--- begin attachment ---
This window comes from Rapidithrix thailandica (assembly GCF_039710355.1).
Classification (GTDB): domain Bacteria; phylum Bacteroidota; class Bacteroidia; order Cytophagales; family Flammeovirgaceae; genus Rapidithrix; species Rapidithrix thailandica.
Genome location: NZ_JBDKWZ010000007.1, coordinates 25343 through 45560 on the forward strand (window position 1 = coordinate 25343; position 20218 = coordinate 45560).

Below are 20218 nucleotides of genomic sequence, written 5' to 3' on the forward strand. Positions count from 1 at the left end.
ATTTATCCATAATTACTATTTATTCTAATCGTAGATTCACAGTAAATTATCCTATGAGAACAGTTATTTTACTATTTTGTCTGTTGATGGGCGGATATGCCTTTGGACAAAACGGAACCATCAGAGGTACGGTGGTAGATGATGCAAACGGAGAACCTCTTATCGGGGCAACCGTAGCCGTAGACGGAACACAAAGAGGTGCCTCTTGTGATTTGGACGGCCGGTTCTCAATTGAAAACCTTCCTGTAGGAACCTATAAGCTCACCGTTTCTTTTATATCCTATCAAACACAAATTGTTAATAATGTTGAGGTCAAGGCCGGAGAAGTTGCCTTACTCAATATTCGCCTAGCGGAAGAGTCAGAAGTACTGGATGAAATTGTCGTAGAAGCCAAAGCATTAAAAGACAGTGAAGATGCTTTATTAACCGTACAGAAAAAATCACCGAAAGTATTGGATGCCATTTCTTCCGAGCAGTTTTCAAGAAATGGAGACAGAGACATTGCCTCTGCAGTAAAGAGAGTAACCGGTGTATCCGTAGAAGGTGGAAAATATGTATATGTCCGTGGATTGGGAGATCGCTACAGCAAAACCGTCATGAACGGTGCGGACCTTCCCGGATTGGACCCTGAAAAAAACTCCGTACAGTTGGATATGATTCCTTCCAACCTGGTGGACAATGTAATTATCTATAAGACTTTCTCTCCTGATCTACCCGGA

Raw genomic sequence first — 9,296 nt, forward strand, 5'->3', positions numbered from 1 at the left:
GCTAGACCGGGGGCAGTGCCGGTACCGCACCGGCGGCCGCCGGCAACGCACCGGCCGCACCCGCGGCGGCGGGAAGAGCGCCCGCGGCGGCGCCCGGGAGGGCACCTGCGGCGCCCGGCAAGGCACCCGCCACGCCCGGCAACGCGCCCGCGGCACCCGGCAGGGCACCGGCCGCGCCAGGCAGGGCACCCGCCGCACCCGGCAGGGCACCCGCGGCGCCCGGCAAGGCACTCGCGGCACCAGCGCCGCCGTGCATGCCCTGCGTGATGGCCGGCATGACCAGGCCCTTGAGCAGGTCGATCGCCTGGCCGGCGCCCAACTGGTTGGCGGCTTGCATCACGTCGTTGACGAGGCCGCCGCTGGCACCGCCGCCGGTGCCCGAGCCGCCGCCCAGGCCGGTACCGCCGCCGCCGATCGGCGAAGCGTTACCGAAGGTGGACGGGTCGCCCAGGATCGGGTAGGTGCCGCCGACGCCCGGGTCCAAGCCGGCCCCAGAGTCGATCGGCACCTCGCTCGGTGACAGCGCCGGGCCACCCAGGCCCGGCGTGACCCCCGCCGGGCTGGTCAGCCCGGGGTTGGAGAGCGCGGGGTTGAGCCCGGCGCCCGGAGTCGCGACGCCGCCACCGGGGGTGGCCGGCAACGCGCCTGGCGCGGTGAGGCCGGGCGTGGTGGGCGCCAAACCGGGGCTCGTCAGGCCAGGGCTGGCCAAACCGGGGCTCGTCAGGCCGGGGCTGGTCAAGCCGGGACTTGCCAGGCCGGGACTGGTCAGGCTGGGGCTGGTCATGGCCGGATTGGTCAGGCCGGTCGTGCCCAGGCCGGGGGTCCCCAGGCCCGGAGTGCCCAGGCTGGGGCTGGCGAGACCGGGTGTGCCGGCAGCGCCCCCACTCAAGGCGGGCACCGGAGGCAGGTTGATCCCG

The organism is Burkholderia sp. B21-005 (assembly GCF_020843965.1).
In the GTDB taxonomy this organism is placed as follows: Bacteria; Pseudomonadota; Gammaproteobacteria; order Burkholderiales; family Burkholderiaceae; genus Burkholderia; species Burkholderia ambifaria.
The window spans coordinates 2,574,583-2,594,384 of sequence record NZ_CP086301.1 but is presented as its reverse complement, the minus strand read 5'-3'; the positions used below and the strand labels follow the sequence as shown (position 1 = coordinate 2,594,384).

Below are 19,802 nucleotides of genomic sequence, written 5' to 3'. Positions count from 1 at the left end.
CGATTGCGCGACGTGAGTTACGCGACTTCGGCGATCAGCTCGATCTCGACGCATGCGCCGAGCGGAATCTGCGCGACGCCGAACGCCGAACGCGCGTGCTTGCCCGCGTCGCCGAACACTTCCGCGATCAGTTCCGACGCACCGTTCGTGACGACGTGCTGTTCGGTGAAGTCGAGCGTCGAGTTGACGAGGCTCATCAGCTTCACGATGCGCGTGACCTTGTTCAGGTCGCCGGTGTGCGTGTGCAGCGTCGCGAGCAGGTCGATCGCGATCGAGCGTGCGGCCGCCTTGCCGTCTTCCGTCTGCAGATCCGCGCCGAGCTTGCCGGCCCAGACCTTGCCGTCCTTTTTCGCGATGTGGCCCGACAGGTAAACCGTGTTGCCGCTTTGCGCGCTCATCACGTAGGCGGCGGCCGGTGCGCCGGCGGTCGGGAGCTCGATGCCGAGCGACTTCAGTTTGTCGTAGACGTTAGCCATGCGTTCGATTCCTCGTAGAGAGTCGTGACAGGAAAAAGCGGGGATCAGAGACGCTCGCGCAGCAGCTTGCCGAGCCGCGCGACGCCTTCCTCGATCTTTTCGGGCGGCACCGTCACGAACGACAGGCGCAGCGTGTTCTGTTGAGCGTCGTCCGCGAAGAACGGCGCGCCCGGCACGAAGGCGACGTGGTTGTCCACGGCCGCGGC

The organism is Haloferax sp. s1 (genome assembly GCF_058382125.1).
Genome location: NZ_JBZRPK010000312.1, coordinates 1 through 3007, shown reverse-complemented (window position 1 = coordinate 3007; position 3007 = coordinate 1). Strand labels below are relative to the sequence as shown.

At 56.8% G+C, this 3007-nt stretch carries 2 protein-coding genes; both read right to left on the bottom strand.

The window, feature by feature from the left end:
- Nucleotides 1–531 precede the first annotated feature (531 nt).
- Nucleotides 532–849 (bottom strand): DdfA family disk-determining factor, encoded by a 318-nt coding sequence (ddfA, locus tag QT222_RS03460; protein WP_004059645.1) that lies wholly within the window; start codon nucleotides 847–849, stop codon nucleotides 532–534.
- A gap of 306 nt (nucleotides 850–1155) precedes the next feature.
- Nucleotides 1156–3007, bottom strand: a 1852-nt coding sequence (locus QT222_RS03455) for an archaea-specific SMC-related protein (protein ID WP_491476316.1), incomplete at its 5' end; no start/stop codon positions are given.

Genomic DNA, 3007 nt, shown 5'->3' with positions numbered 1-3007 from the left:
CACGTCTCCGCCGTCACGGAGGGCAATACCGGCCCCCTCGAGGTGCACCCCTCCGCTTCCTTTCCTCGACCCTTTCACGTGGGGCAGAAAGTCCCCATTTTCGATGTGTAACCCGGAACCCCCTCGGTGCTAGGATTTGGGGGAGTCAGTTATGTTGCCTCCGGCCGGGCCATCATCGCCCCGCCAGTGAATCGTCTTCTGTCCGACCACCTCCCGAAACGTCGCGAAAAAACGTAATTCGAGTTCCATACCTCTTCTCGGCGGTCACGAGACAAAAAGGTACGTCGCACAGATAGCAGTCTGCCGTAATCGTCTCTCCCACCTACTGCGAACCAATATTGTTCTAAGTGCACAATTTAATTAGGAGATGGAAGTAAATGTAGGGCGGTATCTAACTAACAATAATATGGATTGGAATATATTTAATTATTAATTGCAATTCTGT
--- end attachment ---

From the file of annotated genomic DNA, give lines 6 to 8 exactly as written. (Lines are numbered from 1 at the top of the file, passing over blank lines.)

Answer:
Raw genomic sequence first — 9,296 nt, forward strand, 5'->3', positions numbered from 1 at the left:
GCTAGACCGGGGGCAGTGCCGGTACCGCACCGGCGGCCGCCGGCAACGCACCGGCCGCACCCGCGGCGGCGGGAAGAGCGCCCGCGGCGGCGCCCGGGAGGGCACCTGCGGCGCCCGGCAAGGCACCCGCCACGCCCGGCAACGCGCCCGCGGCACCCGGCAGGGCACCGGCCGCGCCAGGCAGGGCACCCGCCGCACCCGGCAGGGCACCCGCGGCGCCCGGCAAGGCACTCGCGGCACCAGCGCCGCCGTGCATGCCCTGCGTGATGGCCGGCATGACCAGGCCCTTGAGCAGGTCGATCGCCTGGCCGGCGCCCAACTGGTTGGCGGCTTGCATCACGTCGTTGACGAGGCCGCCGCTGGCACCGCCGCCGGTGCCCGAGCCGCCGCCCAGGCCGGTACCGCCGCCGCCGATCGGCGAAGCGTTACCGAAGGTGGACGGGTCGCCCAGGATCGGGTAGGTGCCGCCGACGCCCGGGTCCAAGCCGGCCCCAGAGTCGATCGGCACCTCGCTCGGTGACAGCGCCGGGCCACCCAGGCCCGGCGTGACCCCCGCCGGGCTGGTCAGCCCGGGGTTGGAGAGCGCGGGGTTGAGCCCGGCGCCCGGAGTCGCGACGCCGCCACCGGGGGTGGCCGGCAACGCGCCTGGCGCGGTGAGGCCGGGCGTGGTGGGCGCCAAACCGGGGCTCGTCAGGCCAGGGCTGGCCAAACCGGGGCTCGTCAGGCCGGGGCTGGTCAAGCCGGGACTTGCCAGGCCGGGACTGGTCAGGCTGGGGCTGGTCATGGCCGGATTGGTCAGGCCGGTCGTGCCCAGGCCGGGGGTCCCCAGGCCCGGAGTGCCCAGGCTGGGGCTGGCGAGACCGGGTGTGCCGGCAGCGCCCCCACTCAAGGCGGGCACCGGAGGCAGGTTGATCCCG

The organism is Burkholderia sp. B21-005 (assembly GCF_020843965.1).